Willful and Malicious Destruction and Arson are crimes of property damage or destruction under Michigan criminal law.
Arson can carry some pretty hefty prison terms, up to 20 years depending on the circumstances of the offense. If you are charged with arson or criminal mischief, you should have an experienced attorney who can help you get through the legal process. Call us for a consultation on your case.
Willful and Malicious Destruction (MCL 750.377a)
If you willfully or maliciously destroy or injure the property of another you may be charged with this offense. The class of the crime and potential sentence depend on the property in question.
For “Burning of Personal Property”, “Willfully and Maliciously Setting Fire”, and “willfully and Malicious Destruction”:
If the value of the property was:
Then you are facing a sentence of:
Second or subsequent offense charges of arson, burning, and malicious destruction will result in significantly harsher penalties. Please call us immediately to advise you on your defense for any 2nd or 3rd offense malicious destruction or related charges in Michigan.
Burning Dwelling / House (MCL 750.72)
If you maliciously burn a house, whether it is occupied or vacant, you could face this felony charge with a potential sentence of up 20 years in prison.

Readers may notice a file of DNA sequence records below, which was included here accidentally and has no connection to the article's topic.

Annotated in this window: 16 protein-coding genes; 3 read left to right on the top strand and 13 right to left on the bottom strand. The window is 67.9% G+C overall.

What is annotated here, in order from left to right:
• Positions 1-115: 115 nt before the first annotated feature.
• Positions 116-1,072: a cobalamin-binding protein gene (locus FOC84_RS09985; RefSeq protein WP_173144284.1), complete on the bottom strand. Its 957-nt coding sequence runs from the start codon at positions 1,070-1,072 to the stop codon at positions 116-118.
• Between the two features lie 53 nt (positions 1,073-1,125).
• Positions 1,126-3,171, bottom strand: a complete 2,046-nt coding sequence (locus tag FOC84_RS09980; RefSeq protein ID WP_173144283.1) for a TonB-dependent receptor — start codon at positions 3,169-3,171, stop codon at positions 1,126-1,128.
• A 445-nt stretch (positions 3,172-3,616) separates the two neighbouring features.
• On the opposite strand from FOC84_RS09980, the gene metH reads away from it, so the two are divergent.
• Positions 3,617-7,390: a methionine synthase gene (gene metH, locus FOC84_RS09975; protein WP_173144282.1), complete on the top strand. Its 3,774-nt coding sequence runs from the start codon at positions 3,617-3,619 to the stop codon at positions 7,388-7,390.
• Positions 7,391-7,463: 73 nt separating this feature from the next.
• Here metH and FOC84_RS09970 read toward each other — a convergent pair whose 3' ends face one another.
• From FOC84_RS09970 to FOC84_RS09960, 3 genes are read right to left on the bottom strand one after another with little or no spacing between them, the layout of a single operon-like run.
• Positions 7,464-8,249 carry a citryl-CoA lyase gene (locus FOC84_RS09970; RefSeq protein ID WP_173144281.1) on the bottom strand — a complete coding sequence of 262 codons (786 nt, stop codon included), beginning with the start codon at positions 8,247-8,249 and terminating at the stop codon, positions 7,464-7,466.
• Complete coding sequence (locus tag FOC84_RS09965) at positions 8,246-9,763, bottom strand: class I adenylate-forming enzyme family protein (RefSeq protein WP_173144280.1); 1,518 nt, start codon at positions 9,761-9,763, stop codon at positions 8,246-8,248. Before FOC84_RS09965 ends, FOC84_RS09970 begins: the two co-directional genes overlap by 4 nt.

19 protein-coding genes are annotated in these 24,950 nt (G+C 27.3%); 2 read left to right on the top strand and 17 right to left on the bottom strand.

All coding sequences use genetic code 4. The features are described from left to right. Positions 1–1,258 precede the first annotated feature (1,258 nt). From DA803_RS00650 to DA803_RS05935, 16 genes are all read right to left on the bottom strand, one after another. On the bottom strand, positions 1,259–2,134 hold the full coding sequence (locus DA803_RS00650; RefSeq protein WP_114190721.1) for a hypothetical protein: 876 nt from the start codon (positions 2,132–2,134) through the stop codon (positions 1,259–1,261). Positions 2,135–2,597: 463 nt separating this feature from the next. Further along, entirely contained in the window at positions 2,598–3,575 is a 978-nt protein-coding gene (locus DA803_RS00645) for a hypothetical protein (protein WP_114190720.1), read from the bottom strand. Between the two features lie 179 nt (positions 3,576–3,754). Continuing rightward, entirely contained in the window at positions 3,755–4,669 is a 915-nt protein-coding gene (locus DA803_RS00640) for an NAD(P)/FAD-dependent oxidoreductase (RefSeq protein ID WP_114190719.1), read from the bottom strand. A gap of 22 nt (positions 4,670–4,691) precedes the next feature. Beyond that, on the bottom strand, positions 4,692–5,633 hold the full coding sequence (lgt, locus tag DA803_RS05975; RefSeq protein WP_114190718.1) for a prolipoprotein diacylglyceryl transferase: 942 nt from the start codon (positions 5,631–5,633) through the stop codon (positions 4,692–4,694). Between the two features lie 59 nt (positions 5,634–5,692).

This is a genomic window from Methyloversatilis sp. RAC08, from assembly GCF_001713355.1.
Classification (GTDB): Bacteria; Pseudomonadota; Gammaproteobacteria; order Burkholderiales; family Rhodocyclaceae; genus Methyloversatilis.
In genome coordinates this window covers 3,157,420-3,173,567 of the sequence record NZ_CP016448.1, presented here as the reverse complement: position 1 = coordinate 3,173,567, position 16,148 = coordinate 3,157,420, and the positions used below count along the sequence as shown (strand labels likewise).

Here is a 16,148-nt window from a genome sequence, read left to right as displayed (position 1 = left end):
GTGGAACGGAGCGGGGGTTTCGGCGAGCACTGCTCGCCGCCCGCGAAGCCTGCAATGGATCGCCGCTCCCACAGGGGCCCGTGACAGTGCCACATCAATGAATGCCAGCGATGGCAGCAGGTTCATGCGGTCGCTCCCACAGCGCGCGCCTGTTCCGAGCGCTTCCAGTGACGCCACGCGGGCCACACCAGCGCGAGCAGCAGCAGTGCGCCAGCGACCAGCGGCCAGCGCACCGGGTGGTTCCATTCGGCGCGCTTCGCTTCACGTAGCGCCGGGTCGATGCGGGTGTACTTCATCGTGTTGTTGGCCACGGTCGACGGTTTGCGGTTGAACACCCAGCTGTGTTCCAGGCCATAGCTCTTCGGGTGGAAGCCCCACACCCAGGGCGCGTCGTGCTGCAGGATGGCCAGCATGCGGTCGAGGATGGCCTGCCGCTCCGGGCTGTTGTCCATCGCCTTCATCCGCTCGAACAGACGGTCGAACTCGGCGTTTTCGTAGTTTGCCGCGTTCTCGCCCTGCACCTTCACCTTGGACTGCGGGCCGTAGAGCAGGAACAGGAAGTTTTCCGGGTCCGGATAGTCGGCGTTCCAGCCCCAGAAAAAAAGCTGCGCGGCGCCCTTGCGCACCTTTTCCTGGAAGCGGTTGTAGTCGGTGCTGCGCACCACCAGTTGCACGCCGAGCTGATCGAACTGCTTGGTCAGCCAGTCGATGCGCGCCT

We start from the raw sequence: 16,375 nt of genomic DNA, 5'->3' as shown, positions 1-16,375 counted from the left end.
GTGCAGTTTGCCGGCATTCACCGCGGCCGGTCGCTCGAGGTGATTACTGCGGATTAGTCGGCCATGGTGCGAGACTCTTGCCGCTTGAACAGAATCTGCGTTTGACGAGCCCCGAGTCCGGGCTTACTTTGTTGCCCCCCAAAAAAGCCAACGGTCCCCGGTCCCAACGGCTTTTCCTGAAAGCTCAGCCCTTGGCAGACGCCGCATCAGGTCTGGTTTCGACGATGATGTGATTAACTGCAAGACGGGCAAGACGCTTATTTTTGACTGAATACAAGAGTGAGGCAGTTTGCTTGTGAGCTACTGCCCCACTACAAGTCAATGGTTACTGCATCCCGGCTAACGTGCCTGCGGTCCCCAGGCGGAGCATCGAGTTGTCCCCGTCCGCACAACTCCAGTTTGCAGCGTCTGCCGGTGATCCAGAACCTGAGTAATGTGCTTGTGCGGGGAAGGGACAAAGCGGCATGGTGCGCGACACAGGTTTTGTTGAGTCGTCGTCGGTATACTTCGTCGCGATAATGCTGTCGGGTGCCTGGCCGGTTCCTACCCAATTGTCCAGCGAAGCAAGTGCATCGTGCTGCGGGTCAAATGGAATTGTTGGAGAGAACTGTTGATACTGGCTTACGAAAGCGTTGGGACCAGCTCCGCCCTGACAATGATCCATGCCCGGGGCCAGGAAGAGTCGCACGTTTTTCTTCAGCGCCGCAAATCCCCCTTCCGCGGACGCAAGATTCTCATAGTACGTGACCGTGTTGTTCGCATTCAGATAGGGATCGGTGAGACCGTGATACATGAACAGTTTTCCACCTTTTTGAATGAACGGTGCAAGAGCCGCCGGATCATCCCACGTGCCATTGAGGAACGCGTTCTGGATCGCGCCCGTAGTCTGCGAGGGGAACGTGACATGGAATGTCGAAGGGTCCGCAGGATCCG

Burning any Real Property (MCL 750.73)
Anyone who burns any building, other than a home, can be charged and subsequently found guilty of this felony charge. The potential sentence for this offense is up to 10 years in prison. This statute also applies to someone burning their own property.
Burning of Personal Property (MCL 750.74)
The potential sentence you face when charged with this offense, depends largely on what property was burned. It only applies, however, to property not mention in the above statutes.
Willfully and Maliciously Setting Fire (MCL 750.77)
If you use, arrange, or place an inflammable, combustible, or explosive material or any device in or near property with intent to willfully and maliciously set fire to or burn the building or property or if you assist someone else in the commission of the crime you can be charged with this offense.
Burning Insured Property (MCL 750.75)
If you burn insured property (whether it belongs to you or someone else), with the intention of defrauding the insured or collecting on the insurance policy, you may be charged with this felony. This offense carries a potential sentence of up to 10 years in prison.
Willfully or Negligently Setting Fire to Woods, Prairies or Grounds (MCL 750.78)
If you set fire to grounds that are not your own, you will be charged with a felony and face a sentence determined by the judge.
If you are charged with and destruction of property crime in Michigan, including Willful and Malicious Destruction or Arson, please contact us immediately for a legal consultation. These are serious charges with serious penalties and consequences if you are found guilty.